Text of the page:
The head of the British Army has said the presence of UK armed forces in Iraq "exacerbates the security problems".
General Sir Richard Dannatt speaking on Breakfast
In an interview in the Daily Mail, Sir Richard Dannatt, Chief of the General Staff, is quoted as saying the British should "get out some time soon".
He also said: "Let's face it, the military campaign we fought in 2003, effectively kicked the door in."
This morning on Breakfast, we spoke to General Sir Richard Dannatt. You can watch that interview from the link to the right
There are currently more than 7,000 British soldiers in Iraq, based largely in Basra in the south of the country.
Sir Richard told Breakfast that he stood by his comments up to a point - although they were taken out of context.
"There are some parts of southern Iraq that we are responsible, but because we are there, we present a target, we are attacked, if don't require to be in a place, then those are the ones we are leaving."
On the issue of withdrawal, Sir Richard said that should happen when the mission started three and a half years ago was 'substantially' complete.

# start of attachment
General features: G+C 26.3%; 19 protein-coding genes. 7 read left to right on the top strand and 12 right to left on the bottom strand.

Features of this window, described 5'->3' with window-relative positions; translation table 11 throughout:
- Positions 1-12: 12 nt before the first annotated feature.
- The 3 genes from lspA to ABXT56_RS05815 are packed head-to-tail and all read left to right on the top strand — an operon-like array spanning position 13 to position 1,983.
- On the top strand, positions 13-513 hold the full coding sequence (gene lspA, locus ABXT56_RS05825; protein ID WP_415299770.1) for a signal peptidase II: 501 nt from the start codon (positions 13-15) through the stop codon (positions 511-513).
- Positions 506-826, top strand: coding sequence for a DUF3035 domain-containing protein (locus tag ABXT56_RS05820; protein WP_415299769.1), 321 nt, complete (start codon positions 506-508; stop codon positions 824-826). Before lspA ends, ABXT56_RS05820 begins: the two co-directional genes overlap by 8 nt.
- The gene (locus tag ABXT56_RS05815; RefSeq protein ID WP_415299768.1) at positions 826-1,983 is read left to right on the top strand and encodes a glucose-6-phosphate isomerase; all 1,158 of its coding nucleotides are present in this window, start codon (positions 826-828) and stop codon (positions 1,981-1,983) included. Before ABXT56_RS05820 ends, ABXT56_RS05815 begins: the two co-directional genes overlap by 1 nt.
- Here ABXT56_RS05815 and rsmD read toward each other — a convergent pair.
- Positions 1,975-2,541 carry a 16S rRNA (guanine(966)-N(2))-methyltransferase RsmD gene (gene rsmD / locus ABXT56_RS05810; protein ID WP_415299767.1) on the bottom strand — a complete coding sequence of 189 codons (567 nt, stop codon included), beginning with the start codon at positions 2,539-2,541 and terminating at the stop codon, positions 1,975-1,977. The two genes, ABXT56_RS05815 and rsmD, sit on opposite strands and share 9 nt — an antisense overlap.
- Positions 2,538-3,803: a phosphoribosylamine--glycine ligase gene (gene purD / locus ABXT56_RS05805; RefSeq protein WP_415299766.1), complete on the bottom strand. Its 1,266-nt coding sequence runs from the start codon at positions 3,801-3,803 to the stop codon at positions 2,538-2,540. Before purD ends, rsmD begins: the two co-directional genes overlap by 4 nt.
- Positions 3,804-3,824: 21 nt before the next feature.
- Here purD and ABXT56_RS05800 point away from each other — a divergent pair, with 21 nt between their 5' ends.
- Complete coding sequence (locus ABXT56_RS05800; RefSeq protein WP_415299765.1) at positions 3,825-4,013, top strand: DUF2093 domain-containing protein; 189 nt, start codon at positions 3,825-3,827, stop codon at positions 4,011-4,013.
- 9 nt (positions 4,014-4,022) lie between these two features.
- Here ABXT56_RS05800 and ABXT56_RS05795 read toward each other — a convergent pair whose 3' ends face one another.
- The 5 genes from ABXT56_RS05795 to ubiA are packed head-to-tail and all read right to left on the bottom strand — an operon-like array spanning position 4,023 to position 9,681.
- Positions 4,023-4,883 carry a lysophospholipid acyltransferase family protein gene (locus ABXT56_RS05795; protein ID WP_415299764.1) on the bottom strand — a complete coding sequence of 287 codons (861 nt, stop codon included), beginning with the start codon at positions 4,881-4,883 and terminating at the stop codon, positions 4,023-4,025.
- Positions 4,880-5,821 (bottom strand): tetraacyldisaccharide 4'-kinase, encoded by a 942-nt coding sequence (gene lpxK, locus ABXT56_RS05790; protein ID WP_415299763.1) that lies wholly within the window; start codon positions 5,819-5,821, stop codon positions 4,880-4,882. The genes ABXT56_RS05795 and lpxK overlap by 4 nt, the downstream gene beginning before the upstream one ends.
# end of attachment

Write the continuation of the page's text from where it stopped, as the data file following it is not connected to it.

He added "We have a responsibility to see this thing through, we've worked hard with our coalition partners to put a democratic government in place... we also hope we can get the economy started."
"That country is sitting on the world's second largest remaining supply of oil, if they can't make a success of it, goodness knows."
Sir Richard said he was surprised how the media coverage had snowballed, "I wonder who had actually read my interview" he said.
The interview had taken an hour and a half, and had been cleared by the secretary of state with an MOD press officer present.
"We will see it through to the end, but we can't allow it go on indefinitely, we're heavily committed elsewhere... our army is of a finite size".
In the newspaper interview, Sir Richard added that any initial tolerance "has largely turned to intolerance. That is a fact."
Sir Richard, who took on his role in August, also said planning for what happened after the initial successful war military offensive was "poor, probably based more on optimism than sound planning".
'Not invited in'
He said: "I don't say that the difficulties we are experiencing round the world are caused by our presence in Iraq but undoubtedly our presence in Iraq exacerbates them."
Sir Richard told the newspaper: "We are in a Muslim country and Muslims' views of foreigners in their country are quite clear.
"As a foreigner, you can be welcomed by being invited in a country, but we weren't invited certainly by those in Iraq at the time."
He added: "Whatever consent we may have had in the first place, may have turned to tolerance and has largely turned to intolerance."